We’ve all seen the result of using on-camera flashes when shooting people: the dreaded red-eye! This demonic effect is the result of the light from the flash entering the pupil and then reflecting back as an eerie red glow. The closer the flash is to the lens, the greater the chance that you will get red-eye. This is especially true when it is dark and the subject’s pupils are fully dilated. There are two ways to combat this problem. The first is to get the flash away from the lens. That’s not really an option, though, if you are using the pop-up flash. Therefore, you will need to turn to the Red-eye Reduction feature.
This is a simple feature that shines a light from the camera at the subject, causing his or her pupils to shrink, thus eliminating or reducing the effects of red-eye (Figure 8.13).
This small adjustment can make a big difference in time spent post-processing. You don’t want to have to go back and remove red-eye from both eyes of every subject!
The feature is set to Off by default and needs to be turned on by using the information screen or by using a combination of the flash button and the Command dial.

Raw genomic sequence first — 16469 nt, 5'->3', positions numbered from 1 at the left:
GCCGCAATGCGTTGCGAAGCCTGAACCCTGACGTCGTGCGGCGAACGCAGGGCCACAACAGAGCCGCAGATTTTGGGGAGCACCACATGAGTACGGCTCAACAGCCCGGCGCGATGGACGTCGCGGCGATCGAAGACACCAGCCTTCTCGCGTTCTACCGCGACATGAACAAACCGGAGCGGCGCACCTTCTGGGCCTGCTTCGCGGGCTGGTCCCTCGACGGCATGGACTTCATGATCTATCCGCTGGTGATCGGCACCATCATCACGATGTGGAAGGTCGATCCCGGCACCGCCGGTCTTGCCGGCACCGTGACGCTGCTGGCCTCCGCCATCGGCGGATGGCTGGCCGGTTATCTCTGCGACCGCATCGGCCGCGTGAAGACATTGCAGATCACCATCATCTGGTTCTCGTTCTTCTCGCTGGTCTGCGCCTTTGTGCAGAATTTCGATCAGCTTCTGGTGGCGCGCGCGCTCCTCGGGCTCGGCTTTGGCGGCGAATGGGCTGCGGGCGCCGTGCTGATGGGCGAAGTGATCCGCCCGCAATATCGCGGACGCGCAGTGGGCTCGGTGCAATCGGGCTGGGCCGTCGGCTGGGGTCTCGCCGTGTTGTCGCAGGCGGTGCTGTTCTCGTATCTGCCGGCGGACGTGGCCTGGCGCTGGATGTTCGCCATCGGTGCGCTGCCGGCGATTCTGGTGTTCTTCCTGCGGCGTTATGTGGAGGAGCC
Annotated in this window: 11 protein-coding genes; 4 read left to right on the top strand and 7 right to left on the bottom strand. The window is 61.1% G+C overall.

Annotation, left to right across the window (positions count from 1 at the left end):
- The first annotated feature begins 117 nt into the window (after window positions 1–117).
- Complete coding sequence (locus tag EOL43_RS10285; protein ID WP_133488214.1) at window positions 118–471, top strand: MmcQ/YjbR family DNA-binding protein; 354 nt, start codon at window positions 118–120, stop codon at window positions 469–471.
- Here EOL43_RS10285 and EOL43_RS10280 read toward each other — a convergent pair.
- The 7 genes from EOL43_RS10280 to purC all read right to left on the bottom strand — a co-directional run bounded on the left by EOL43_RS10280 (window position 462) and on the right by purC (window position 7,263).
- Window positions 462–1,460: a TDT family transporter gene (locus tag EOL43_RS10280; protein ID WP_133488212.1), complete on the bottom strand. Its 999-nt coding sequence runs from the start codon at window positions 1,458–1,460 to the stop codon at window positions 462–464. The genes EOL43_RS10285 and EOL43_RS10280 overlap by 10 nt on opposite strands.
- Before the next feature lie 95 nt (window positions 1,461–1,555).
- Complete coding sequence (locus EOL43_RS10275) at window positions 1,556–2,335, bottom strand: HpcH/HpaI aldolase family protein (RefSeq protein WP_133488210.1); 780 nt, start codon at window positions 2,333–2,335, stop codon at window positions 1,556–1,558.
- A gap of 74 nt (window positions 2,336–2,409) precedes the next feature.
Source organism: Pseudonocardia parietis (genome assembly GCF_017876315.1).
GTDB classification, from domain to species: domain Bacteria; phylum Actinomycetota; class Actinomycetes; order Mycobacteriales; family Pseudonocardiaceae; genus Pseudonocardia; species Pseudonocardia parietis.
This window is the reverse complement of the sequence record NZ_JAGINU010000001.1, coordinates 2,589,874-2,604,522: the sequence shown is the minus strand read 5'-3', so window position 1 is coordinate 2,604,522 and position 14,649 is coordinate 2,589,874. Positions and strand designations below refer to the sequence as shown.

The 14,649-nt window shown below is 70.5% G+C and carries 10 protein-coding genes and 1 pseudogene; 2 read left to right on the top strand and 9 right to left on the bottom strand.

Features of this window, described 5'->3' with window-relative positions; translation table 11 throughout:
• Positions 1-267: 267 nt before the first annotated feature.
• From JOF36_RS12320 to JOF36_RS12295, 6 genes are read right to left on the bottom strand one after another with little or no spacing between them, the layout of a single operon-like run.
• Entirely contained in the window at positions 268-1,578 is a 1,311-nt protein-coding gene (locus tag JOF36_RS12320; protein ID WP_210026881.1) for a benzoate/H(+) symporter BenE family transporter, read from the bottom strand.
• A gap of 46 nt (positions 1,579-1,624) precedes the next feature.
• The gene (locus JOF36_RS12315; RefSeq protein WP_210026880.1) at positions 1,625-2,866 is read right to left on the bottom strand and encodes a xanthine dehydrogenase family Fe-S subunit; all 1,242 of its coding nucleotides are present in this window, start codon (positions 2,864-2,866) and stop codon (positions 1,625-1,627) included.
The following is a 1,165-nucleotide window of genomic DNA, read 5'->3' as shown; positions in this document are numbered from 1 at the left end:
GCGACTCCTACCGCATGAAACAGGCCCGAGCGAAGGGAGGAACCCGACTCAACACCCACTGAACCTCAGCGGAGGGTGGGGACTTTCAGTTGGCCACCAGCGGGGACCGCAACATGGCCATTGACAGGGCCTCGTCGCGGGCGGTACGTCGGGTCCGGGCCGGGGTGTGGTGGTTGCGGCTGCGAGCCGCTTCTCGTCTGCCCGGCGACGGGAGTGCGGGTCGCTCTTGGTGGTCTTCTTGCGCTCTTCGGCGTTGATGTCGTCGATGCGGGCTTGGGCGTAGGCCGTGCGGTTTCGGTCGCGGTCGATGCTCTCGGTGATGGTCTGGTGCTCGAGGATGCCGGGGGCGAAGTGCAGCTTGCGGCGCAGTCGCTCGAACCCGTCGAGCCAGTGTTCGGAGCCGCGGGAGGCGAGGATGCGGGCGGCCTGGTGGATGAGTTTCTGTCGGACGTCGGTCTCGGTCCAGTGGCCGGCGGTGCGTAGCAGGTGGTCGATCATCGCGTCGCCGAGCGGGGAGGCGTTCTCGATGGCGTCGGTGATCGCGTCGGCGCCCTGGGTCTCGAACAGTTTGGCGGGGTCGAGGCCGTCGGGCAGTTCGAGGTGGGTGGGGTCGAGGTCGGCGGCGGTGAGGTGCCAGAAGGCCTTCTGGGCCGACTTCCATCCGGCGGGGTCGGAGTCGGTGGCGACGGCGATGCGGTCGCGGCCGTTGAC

Turn on the lights!
When shooting indoors, another way to reduce red-eye, or just shorten the length of time that the reduction lamp needs to be shining into your subject’s eyes, is to turn on a lot of lights. The brighter the ambient light levels, the smaller the subject’s pupils will be. This will reduce the time necessary for the red-eye reduction lamp to shine. It will also allow you to take more candid pictures because your subjects won’t be required to stare at the red-eye lamp while waiting for their pupils to reduce.
Turning on the Red-eye Reduction feature
- Press and hold the flash button while viewing the control panel.
- While holding the flash button, rotate the Command dial until the small eye appears in the box. This means Red-eye Reduction is on. Release the flash button.
- With Red-eye Reduction activated, compose your photo and then press the shutter release button to take the picture.
When Red-eye Reduction is activated, the camera will not fire the instant that you press the shutter release button. Instead, the red-eye reduction lamp will illuminate for a second or two and then fire the flash for the exposure. This is important to remember as people have a tendency to move around, so you will need to instruct them to hold still for a moment while the lamp works its magic.
Truth be told, I rarely shoot with Red-eye Reduction turned on because of the time it takes before being able to take a picture. If I am after candid shots and have to use the flash, I will take my chances on red-eye and try to fix the problem in my image processing software or even in the camera’s retouching menu. The Nikon Picture Project software that comes with your D7000 has a feature to reduce red-eye that works really well, although only on JPEG images.